Mr. J is a 59-year-old married man who is the vice president of a large accounting firm. He comes to see his internist accompanied by his wife. Mrs. J tells Dr. G that she is extremely concerned about her husband. He has been forgetful at times, such as eating dinner and then coming to her an hour later asking, “What’s for dinner?” She reports that her husband, a usually quiet man, has been talking to strangers, often carrying on long conversations about small details, such as whether the price of postage stamps is too high. Mr. J has been socially inappropriate at times, often kissing and grabbing his wife in restaurants or in front of friends. Mrs. J reports that he often gets up at night and eats large amounts of food, something he never did in the past.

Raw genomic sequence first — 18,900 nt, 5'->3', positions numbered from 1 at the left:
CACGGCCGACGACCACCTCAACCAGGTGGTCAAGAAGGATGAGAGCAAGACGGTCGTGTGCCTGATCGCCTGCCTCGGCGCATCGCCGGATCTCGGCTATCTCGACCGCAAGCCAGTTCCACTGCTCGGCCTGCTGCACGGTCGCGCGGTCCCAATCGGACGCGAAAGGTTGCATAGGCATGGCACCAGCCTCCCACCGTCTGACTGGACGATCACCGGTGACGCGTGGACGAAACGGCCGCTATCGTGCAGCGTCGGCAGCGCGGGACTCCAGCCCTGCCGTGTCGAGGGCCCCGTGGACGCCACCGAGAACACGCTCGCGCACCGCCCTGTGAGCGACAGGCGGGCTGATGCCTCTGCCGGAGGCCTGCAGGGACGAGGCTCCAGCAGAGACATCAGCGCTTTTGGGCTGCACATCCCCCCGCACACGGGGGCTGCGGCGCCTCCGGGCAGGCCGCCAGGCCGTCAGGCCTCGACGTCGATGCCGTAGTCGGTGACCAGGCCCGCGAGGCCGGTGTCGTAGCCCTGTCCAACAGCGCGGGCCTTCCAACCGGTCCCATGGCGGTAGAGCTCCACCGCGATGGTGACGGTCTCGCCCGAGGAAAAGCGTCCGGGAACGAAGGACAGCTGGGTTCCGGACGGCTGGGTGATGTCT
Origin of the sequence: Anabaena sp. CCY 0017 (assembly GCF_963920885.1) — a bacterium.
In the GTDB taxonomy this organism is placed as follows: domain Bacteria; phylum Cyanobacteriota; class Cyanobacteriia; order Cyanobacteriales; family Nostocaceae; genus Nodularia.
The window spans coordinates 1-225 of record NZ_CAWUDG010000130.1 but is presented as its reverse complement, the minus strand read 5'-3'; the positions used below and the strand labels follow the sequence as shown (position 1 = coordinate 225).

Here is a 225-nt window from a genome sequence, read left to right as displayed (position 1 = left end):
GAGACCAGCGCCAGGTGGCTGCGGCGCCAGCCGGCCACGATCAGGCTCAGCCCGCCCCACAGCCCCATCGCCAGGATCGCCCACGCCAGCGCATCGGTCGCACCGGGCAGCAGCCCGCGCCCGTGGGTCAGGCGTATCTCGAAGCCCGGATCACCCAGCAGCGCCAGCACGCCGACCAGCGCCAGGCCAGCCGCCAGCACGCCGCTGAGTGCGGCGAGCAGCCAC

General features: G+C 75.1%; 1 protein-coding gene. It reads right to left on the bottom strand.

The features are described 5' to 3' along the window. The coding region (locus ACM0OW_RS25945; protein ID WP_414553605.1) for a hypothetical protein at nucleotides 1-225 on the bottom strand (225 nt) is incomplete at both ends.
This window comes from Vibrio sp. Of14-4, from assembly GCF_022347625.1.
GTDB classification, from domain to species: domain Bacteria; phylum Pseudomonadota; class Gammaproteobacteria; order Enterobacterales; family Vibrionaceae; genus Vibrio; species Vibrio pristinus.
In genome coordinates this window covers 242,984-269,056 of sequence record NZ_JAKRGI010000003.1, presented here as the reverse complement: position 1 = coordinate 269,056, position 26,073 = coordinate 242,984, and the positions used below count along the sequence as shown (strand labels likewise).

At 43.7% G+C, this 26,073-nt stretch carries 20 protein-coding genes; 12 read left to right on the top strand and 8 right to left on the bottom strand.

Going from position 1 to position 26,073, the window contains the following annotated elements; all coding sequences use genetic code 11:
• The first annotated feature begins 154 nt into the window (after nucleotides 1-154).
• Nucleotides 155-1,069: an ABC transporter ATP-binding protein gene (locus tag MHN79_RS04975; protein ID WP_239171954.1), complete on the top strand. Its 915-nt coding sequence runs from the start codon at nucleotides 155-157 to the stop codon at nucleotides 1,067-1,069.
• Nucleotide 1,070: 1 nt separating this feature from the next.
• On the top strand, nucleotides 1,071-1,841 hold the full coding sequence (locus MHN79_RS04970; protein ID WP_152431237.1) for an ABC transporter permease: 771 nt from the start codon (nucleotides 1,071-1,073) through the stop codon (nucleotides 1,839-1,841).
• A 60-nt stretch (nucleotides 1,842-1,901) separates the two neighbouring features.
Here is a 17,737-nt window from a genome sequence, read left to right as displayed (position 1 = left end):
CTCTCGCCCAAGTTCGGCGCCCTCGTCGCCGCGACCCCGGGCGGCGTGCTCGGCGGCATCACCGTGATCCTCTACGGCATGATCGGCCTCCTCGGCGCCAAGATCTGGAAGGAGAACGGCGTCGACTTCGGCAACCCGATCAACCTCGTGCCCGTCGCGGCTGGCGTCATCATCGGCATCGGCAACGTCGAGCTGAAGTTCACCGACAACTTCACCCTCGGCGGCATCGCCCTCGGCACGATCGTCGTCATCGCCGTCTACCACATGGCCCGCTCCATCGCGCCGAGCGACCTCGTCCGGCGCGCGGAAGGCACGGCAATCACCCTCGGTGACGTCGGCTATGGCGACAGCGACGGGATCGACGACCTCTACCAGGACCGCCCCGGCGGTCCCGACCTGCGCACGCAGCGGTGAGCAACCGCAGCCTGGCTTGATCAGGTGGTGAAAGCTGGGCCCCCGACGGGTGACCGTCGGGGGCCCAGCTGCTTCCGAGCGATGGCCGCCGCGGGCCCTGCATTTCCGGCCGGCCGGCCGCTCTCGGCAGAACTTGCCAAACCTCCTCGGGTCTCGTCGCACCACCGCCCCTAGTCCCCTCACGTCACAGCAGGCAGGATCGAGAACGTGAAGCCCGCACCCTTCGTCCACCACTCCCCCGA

Mr. J seems to be performing well on his job and has recently acquired several large clients for the firm. At a recent office party, several coworkers joked with Mrs. J about her husband’s new habit of coming to work without socks and walking barefoot in his office. Mr. J has a history of hypertension that has been well-controlled on benazepril 10 mg with hydrochlorothiazide 25 mg once daily. He drinks alcohol occasionally. Dr. G observes that Mr. J appears unusually talkative, commenting at length about the doctor’s blue striped necktie. He walks around the exam room, tells sexually related jokes, and uses several obscenities. This is a marked change from the reserved, business-like man Dr. G has cared for over the past 10 years.